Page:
In The Scope: Golden State Warriors x Boston Celtics preview
A week and a half ago, the Boston Celtics (44-15) traveled to Oracle Arena and blew out the Golden State Warriors (27-33). The Dubs will have an opportunity tonight to avenge the embarrassing loss but don’t expect the Celtics to be gracious hosts. They have won 26 of the 31 games played at the TD Garden this season and plan on making things extremely tough for Golden State tonight.
When we went Inside the Scope to preview the first match up, we discussed the Celtics collective basketball IQ as well as their willingness to share the ball. The continuity they have on offense means that they are always in motion and their unselfish players are always more than willing to feed an open player. The end result is that Boston averages 24.2 assists per game and 25.6 shot attempts at the basket on average (seventh most in the league).
The easier the shots, the better a team will shoot. Given the fact that Boston executes so well on offense, it’s no surprise that they lead the league in field goal shooting at 49.2%. This was on full display on February 22nd as the Celtics essentially paraded their methodical offense in front of the Warriors faithful.
Doc Rivers’ team spent the evening in the lane as they scored 54 points in the paint against the Warriors porous defense. The kicker? Boston manufactured 28 shot attempts at the rim (making 22) but only shot 11 free throws. Teams that generate a lot of field goal attempts at the basket usually create a lot of free throw opportunities as well. But with the way that the Celtics were playing and sharing the ball (35 assists), the Warriors couldn’t even rotate in time to foul someone.
Couple that with Boston shooting 16-for-25 on field goal attempts from 16 to 23 feet (60% conversion mark) because of the Warriors’ inability to challenge shots and you have the recipe for a huge scoring night. A Celtics offense that normally scores 98.3 points per game (19th in the NBA) put up 115 points against the Warriors on 55.6% field goal shooting. Unless Golden State decides to play any form of defense against Boston this time around, there is little reason to believe that the home team will have trouble scoring given their ability to generate points on the interior as well as the perimeter.
Defensively, the Celtics have been known to smother teams and completely take them out of what they are trying to accomplish. Their big men do an excellent job of providing help on screens (on or off the ball) and then recovering back to their man without compromising the defense. As a result, teams have an extremely hard time getting open shots against Boston. Indeed, they only allow opponents to shoot 43.6% from the field (third best in the league).
Because Boston’s players are always in a position to help, it becomes awfully tough to get any type of drives going towards the basket against them. According to Hoopdata, the Celtics only allow 22.7 shots at the rim per game (seventh lowest mark in the association); and even when opponents manage to get all the way to the basket, they have a tough time finishing there, as evidenced by the 59.7% shooting at the rim allowed by Boston.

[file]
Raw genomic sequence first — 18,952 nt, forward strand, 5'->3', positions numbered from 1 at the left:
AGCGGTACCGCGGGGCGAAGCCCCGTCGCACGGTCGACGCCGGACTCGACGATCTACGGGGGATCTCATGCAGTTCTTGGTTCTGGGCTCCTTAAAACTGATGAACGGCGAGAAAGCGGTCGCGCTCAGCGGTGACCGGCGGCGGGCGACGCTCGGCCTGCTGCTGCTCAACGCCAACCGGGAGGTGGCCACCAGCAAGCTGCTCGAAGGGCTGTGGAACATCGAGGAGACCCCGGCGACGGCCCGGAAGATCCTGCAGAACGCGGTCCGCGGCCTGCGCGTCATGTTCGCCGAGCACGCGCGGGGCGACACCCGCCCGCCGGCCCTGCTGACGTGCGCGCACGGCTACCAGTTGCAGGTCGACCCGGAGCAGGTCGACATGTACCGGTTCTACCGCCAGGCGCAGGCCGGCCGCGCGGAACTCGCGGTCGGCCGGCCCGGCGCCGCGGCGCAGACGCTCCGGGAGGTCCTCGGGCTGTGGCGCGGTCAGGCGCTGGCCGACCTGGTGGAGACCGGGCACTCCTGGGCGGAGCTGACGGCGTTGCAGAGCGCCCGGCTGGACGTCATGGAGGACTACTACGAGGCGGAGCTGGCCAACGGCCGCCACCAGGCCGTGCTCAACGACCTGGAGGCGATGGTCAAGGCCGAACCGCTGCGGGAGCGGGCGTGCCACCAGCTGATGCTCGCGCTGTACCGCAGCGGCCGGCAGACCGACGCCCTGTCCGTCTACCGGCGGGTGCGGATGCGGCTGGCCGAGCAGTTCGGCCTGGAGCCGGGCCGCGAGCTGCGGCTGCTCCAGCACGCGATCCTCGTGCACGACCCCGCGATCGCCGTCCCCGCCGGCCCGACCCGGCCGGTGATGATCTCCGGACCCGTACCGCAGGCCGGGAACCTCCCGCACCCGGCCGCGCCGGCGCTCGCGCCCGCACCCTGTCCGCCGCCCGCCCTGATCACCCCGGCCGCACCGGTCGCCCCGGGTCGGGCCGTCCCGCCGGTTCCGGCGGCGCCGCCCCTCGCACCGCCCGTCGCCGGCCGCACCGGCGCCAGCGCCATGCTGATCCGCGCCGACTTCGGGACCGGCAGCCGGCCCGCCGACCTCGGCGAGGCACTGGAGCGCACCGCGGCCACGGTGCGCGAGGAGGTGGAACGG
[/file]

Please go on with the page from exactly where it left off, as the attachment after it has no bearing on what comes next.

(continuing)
When the Celtics and Warriors faced off last time, the Garnett led defense was actually better than usual. Although they surrendered 25 shots at the rim, Golden State struggled to convert because the Celtics contested most of their shots at the basket. Consequently, the Dubs shot 12-for-25 (48%) on shots taken directly at the rim. Granted, the Warriors still got to the line 28 times, but the inability to convert at the rim went a long way towards deciding their fate.
By the end of the game, the Celtics had allowed 93 points on 39.3% field goal shooting.
The Warriors did a great job of lighting up the scoreboard in the first half as they scored 60 points; however the Celtics defense limited them to 33 second half points. And although the scoring output was not great, had Golden State defended better they would have been in a tighter game. In order for the Warriors to stay within striking distance on the road, they will have to provide better resistance on the defensive end. Given the fact that team has its limitations on defense, it will have to determine what it is willing to concede: interior baskets or perimeter ones. But not both.
Also, the Warriors force 15.9 turnovers per game (second in the league), which allows them to get out in transition and score. If they turn up the pressure, they might be able to get a few fast break opportunities at the Garden.
Boston game notes: Since the All-Star break, Kevin Garnett is averaging 19.6 points, 12.2 rebounds and 3.4 assists on 59.2% field goal shooting. Shades of his MVP season.
Golden State game notes: Since the All-Star break, Monta Ellis is averaging 17.0 points, 5.0 assist and 2.8 steals on 36.2% field goal shooting.